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European PE execs increasing personal capital commitments

More European private equity firms are increasing the personal capital executives devote to their funds, according to new research from Investec.

The firm’s annual GP Trends report, now in its sixth year, captures the views of 81 senior private equity professionals in the UK and Europe, with approximately €58 billion in total commitments under management.
 
29 per cent of respondents said they expect to commit between 2 per cent and 3 per cent of the overall capital as a team, up from 15 per cent of respondents in last year’s survey.
 
A total of 11 per cent expect to commit between 3 per cent and 4 per cent, up from about 4 per cent of respondents last year. 12 per cent expect to commit more than 5 per cent, a marginal increase on last year’s results. This bears out a trend of increased “skin in the game” that Investec’s Fund Finance team has already noted in the market. It is one which presents significant challenges for those whose capital is tied up in non-liquid assets, with a commitment of just 2 per cent across funds surveyed equating to than €1.16 billion.
  
The survey revealed that more than half of respondents do not currently have the liquidity to meet their commitments: 27 per cent intend to reinvest carry from previous funds, 14 per cent expect to resort to external financing and 10 per cent do not know how they will raise the funds. However, with sale activity showing signs of slowing and timing of carry payments becoming less reliable, Investec has seen that structured external financing could be an increasingly important route to meeting commitments, as well as leveraging up personal returns.
 
While in previous years increased commitments have reflected investor pressure to improve alignment with LP interests, this is not the case today. Investec’s GP clients cite their
growing confidence in the long-term prospects of the investment market, the availability of sponsor-friendly debt and improved visibility on portfolio companies’ earnings.
  
Career satisfaction within the industry is at an all-time high: more than 90 per cent of respondents are at least as happy with their careers as they were a year ago, up from 82 per cent in the 2014 report. 82 per cent are confident in their prospects for career progression and only 13 per cent are considering leaving their current firm in the next year, marginally down from 14 per cent last year.
 
While long-term indicators are good, there are some hurdles to overcome in today’s market: as Investec’s Fund Finance team has seen throughout the year, improving economic indicators, readily available debt at affordable levels and competition from new acquirers in both the trade and sponsor communities are all having an impact on the business. 72 per cent of respondents expect competition for and pricing of assets to be a major challenge in the year ahead, although only 39 per cent expect it to be a major issue. 53 per cent see it as just one challenge out of several, while a small minority of 8 per cent are not concerned by valuations at all.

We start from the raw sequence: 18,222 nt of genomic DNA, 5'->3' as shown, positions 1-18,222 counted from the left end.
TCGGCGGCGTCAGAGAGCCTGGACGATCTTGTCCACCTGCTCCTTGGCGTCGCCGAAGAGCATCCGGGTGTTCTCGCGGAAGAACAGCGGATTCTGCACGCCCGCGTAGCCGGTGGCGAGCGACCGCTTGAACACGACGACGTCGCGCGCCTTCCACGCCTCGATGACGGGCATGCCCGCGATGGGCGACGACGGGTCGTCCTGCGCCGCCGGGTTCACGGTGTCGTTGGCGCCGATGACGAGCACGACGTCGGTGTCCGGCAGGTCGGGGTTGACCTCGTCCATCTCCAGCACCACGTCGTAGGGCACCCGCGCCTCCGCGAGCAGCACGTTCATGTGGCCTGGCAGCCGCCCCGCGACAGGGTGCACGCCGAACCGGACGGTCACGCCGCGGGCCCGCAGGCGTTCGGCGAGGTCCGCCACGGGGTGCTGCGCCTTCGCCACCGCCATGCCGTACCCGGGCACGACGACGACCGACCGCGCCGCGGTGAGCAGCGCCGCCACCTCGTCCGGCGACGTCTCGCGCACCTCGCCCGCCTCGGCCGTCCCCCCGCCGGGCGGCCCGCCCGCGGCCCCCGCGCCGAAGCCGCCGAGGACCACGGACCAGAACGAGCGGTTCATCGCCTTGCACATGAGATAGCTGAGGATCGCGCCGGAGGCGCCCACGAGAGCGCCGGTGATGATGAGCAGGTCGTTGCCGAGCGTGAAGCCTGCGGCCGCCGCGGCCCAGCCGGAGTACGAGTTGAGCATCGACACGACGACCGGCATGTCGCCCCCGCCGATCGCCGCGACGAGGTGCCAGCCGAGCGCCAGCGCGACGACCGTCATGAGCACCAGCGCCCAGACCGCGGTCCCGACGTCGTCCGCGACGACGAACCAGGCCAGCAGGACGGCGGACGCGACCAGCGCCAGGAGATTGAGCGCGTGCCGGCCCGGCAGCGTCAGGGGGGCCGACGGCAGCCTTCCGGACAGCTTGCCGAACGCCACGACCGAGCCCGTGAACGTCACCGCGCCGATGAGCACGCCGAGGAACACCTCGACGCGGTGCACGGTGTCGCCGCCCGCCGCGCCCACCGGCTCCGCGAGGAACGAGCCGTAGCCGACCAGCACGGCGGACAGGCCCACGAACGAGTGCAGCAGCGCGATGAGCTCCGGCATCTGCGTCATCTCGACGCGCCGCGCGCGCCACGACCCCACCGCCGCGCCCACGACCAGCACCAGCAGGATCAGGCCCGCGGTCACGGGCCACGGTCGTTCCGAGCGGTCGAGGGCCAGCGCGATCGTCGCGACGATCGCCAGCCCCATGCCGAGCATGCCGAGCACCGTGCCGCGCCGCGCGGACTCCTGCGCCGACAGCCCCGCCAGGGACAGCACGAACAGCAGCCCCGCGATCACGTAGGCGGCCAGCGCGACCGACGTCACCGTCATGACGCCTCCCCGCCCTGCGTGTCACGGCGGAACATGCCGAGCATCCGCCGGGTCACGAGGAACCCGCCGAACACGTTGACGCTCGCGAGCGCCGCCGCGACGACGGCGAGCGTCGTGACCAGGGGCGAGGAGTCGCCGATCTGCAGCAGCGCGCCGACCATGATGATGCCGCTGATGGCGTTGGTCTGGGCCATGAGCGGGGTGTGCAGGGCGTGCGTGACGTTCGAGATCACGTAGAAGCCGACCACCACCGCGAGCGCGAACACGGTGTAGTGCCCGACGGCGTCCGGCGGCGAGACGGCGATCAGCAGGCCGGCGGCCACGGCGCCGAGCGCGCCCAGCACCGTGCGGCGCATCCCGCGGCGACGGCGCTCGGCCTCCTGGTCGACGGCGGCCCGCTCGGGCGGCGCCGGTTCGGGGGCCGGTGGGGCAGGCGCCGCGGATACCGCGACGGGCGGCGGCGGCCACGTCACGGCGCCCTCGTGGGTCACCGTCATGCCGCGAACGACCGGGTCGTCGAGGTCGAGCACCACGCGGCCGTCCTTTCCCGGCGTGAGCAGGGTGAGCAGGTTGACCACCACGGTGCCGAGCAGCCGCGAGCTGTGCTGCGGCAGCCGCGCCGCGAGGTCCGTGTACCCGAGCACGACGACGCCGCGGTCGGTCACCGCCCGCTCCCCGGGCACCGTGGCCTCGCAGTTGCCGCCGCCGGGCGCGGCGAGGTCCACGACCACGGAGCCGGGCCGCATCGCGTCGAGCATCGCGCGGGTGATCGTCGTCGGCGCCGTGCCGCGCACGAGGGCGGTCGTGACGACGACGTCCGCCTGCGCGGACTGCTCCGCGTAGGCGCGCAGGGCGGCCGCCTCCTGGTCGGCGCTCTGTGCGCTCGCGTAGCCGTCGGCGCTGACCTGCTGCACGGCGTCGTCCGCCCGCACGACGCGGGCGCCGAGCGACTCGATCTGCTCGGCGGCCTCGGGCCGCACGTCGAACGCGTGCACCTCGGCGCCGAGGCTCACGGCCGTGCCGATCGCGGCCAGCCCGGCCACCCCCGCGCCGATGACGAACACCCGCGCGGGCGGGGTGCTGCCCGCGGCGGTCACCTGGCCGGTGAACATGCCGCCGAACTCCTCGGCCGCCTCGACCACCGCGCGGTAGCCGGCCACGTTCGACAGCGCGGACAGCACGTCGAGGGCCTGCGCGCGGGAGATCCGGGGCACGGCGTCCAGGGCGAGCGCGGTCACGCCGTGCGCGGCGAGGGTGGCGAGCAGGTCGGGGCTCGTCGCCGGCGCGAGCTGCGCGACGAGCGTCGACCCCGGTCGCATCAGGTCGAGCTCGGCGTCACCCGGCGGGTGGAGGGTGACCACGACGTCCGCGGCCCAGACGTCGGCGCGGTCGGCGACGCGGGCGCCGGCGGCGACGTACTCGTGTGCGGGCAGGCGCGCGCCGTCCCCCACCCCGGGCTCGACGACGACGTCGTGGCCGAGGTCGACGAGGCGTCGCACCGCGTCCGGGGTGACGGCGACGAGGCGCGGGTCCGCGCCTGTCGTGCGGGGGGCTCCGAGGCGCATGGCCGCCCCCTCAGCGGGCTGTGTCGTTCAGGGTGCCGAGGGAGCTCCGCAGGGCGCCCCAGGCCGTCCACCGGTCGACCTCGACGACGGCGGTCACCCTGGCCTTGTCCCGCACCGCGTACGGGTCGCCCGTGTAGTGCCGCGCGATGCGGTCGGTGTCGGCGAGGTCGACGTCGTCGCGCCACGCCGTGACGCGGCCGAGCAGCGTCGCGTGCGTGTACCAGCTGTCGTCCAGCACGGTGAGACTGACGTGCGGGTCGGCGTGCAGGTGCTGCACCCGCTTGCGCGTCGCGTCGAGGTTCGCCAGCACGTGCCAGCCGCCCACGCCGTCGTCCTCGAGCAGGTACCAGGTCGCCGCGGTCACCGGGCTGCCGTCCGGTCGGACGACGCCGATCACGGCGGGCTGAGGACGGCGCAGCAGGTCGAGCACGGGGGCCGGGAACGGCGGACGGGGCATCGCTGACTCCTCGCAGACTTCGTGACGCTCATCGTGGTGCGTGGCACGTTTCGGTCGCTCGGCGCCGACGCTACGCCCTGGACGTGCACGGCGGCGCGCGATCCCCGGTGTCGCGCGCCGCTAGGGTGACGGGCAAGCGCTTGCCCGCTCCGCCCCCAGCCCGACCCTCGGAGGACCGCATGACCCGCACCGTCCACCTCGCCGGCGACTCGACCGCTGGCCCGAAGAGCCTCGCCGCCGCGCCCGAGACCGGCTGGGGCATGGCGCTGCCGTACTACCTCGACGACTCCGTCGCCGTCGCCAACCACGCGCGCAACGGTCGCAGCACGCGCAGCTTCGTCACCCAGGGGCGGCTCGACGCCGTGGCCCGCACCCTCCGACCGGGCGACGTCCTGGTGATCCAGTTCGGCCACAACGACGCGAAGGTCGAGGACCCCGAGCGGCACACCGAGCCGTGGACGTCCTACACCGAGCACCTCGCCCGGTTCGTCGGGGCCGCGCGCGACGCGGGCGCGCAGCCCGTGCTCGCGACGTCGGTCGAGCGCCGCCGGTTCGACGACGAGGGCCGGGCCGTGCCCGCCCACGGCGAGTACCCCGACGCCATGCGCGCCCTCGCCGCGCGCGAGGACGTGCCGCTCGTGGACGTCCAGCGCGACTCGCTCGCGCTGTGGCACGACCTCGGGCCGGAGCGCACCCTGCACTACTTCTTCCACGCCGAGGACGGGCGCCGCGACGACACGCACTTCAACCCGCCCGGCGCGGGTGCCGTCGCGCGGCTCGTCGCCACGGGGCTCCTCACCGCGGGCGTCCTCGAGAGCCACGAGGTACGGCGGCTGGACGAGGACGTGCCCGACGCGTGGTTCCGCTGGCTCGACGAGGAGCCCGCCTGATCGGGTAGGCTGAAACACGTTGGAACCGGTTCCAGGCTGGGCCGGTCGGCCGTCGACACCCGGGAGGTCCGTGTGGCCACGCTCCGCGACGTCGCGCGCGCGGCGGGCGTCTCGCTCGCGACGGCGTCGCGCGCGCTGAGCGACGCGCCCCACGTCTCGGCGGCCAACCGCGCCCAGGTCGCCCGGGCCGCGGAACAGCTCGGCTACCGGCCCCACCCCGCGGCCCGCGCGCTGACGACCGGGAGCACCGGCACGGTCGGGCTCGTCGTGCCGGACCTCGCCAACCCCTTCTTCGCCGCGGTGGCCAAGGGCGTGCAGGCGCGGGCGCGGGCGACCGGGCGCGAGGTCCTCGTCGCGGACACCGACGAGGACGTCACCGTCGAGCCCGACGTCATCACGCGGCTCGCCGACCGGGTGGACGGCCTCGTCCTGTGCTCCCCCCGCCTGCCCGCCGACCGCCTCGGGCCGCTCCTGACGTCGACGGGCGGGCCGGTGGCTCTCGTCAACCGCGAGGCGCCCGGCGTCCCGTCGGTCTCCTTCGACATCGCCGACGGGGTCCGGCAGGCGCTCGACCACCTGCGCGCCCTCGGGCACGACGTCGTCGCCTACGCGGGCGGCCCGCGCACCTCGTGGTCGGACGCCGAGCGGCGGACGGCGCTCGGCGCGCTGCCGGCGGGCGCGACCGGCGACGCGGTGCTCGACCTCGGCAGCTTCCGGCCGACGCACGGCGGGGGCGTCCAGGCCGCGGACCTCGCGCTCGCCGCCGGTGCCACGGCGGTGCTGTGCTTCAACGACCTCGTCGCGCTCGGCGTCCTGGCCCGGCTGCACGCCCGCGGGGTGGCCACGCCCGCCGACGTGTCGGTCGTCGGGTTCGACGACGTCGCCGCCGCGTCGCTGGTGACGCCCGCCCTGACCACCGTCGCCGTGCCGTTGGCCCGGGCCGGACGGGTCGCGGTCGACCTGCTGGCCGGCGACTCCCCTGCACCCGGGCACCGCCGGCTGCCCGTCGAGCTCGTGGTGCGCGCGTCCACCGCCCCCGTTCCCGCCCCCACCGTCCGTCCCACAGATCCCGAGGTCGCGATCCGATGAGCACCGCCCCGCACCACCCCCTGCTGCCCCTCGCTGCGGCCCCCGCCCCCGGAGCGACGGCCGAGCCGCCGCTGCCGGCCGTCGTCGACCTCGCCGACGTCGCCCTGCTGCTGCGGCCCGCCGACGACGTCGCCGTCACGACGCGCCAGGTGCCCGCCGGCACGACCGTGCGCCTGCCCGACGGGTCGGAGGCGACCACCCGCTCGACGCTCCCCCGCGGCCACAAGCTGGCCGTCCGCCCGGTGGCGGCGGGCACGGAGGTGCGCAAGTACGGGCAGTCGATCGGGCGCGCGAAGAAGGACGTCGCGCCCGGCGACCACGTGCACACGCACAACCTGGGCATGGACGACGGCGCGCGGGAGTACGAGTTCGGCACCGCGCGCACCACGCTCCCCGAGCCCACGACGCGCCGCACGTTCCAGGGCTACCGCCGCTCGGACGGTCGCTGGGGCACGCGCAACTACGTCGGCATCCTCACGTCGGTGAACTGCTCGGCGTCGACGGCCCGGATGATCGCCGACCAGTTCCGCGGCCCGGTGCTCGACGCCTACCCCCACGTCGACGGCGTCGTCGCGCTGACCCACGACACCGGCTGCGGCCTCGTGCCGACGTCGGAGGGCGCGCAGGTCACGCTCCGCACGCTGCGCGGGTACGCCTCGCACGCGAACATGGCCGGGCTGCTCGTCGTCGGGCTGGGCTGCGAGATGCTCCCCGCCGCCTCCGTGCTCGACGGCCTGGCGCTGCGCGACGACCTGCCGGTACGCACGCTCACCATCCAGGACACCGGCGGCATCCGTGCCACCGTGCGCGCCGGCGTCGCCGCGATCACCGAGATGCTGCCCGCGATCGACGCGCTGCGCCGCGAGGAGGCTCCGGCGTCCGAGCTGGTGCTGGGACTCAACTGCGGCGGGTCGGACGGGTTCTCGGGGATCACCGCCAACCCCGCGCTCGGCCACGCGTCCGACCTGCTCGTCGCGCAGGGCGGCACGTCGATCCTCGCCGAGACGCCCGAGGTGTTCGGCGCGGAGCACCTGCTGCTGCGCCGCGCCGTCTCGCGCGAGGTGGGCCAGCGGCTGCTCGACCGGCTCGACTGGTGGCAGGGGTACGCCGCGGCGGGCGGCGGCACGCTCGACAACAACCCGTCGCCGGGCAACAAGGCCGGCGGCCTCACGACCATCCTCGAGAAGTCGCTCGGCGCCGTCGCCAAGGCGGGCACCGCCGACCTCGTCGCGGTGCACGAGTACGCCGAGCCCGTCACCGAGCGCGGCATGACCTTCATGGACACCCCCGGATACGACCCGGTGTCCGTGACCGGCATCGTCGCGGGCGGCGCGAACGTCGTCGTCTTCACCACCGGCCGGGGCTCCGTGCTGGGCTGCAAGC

Succession planning has been one of the biggest challenges for private equity firms in recent fundraising cycles and is a theme frequently raised by the Fund Finance team’s client base.
 
While more than two-thirds (68 per cent) of respondents said clear succession planning was critical to long-term succession for their firm, they are less certain about how this is being achieved. More than a quarter said their firms’ current plans for generational change are inadequate, although a majority (57 per cent) believe the right preparations for succession have been made. Whether this is being communicated to LPs is less clear: only 41 per cent could positively say that LPs are happy with their succession plans and while just 5 per cent said LPs were definitely not happy, 53 per cent were unsure either way.
  
The findings come as half of the respondents cited pressure from investors as the primary cause for change to fee structures. Indeed, 6 per cent said they would change their management fee structure imminently with 14 per cent intending to in the long term, while more than a quarter (26 per cent) said the industry should change the management fee structure. Whilst it will likely take time for these changes to filter through to the mainstream of the industry, they will require individuals and funds alike to think about how they manage their cash flows through the transition.
 
Simon Hamilton, Global Head of Investec Fund Finance, says: “The sixth edition of our Investec Fund Finance GP Trends research shows clear confidence in current favourable market conditions and a willingness to increase personal exposure to investments, though caution remains in terms of structuring personal contributions.
 
“Whilst senior private equity professionals acknowledge we are operating in a competitive environment, it is clear they believe it is also one which offers meaningful opportunities for value creation and fund finance is becoming an increasingly strategic tool in securing assets.
 
“We believe our deep understanding of the opportunities and challenges facing the industry will enable us to continue to deliver innovative, marketing leading solutions to support further growth.”

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